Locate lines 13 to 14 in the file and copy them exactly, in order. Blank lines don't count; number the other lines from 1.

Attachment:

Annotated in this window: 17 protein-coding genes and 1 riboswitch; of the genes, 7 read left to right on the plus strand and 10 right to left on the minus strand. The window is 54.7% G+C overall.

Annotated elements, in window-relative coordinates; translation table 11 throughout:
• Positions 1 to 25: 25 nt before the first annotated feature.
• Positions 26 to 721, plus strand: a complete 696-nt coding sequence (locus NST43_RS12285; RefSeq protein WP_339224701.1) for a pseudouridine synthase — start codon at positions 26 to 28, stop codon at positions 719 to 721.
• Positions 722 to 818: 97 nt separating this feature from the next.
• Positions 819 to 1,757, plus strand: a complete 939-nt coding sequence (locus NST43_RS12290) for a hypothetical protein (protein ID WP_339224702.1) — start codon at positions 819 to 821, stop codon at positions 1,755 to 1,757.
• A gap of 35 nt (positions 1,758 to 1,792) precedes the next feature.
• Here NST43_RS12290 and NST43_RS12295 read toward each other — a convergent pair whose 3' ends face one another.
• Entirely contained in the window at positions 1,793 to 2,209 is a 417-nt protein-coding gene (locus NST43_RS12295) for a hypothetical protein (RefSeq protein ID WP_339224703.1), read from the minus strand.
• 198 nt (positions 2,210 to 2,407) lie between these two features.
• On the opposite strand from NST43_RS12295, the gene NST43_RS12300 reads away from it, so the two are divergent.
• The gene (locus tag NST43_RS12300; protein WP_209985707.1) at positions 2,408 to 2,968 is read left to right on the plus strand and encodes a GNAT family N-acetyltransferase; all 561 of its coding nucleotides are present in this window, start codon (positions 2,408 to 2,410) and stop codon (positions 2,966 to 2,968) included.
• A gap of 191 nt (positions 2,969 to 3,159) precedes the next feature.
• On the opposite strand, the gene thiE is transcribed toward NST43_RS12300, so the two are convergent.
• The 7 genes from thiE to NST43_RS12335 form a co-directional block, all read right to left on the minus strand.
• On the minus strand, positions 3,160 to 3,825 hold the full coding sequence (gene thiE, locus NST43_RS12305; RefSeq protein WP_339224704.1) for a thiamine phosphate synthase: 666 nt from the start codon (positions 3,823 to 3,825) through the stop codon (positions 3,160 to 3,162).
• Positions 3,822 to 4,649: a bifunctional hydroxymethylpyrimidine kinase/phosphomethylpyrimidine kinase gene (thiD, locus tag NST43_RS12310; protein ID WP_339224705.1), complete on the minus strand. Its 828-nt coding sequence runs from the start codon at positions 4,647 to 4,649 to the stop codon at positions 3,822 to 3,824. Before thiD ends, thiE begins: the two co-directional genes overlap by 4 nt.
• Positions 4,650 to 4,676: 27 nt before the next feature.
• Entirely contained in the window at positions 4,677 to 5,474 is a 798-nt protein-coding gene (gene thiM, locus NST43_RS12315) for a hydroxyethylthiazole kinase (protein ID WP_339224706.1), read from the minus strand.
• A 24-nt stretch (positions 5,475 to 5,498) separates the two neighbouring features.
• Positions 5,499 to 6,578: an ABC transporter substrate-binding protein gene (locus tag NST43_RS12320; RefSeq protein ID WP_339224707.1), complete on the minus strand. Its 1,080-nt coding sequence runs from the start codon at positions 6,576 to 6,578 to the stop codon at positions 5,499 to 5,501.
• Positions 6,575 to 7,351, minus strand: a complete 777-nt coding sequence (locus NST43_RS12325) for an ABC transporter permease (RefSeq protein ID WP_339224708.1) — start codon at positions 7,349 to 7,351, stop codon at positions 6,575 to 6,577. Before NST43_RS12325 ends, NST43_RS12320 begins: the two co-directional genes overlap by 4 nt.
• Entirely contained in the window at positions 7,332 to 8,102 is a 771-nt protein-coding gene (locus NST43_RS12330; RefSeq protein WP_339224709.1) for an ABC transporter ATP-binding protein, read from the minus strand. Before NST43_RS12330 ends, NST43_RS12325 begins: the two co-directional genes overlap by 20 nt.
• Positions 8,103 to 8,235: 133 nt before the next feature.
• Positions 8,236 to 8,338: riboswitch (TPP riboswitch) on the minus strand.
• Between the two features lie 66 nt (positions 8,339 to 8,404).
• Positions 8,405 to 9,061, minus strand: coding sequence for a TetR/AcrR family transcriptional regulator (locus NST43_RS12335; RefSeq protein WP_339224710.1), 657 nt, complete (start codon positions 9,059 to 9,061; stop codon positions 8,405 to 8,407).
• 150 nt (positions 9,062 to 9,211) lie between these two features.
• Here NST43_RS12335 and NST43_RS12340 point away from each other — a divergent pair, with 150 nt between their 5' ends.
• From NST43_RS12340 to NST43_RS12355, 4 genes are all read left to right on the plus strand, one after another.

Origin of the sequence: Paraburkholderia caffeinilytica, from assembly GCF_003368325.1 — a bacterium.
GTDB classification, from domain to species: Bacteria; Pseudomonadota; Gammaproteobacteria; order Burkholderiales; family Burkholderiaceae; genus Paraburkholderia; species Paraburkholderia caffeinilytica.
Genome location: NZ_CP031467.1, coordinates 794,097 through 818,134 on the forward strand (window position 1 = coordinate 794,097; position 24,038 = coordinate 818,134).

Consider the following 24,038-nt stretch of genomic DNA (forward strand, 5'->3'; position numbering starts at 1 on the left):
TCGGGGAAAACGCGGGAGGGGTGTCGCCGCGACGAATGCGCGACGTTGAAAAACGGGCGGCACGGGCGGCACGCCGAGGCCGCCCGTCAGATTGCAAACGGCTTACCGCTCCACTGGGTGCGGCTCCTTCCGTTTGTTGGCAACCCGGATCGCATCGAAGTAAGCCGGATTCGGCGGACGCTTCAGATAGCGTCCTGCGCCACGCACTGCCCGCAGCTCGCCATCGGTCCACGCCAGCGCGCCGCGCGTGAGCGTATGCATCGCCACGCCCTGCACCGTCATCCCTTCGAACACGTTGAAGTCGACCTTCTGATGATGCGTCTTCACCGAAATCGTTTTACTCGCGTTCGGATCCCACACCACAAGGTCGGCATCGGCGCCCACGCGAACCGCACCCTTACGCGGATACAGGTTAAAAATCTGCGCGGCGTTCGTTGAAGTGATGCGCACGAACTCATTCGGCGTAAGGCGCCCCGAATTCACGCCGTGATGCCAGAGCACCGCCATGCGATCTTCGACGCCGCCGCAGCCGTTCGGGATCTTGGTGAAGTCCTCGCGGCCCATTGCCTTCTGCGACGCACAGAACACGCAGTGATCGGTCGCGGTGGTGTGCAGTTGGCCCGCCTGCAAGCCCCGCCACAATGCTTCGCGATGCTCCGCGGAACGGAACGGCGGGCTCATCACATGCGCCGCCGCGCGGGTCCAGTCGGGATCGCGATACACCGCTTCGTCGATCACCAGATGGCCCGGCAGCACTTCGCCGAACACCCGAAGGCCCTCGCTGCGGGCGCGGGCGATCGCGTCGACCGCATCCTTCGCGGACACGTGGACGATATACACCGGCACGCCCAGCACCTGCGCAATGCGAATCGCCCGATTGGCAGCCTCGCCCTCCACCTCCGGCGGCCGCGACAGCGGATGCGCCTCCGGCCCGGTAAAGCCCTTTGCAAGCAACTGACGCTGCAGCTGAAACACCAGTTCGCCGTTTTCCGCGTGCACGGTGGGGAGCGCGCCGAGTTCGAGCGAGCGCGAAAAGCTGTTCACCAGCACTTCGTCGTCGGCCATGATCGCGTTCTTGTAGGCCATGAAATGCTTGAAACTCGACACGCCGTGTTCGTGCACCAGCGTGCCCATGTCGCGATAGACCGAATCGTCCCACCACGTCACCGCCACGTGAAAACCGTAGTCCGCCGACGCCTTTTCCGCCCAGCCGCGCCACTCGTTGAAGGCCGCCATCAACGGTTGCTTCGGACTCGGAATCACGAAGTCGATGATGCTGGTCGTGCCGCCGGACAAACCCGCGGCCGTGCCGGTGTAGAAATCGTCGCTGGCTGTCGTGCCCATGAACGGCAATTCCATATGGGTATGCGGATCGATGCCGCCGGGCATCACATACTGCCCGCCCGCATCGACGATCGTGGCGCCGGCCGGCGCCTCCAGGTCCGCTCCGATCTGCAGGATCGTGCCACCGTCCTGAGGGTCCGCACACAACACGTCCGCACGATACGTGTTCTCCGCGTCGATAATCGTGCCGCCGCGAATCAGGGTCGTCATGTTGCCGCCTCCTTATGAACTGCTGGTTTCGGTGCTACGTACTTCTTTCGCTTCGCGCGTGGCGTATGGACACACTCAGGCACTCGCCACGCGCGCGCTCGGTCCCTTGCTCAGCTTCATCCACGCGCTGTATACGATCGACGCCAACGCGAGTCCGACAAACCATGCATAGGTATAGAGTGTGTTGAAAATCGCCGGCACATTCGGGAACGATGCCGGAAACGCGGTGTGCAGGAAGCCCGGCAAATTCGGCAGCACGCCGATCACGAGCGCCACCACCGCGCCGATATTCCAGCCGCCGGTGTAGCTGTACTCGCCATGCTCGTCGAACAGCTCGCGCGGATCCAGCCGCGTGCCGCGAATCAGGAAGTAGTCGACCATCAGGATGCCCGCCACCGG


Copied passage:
• A gap of 191 nt (positions 2,969 to 3,159) precedes the next feature.
• On the opposite strand, the gene thiE is transcribed toward NST43_RS12300, so the two are convergent.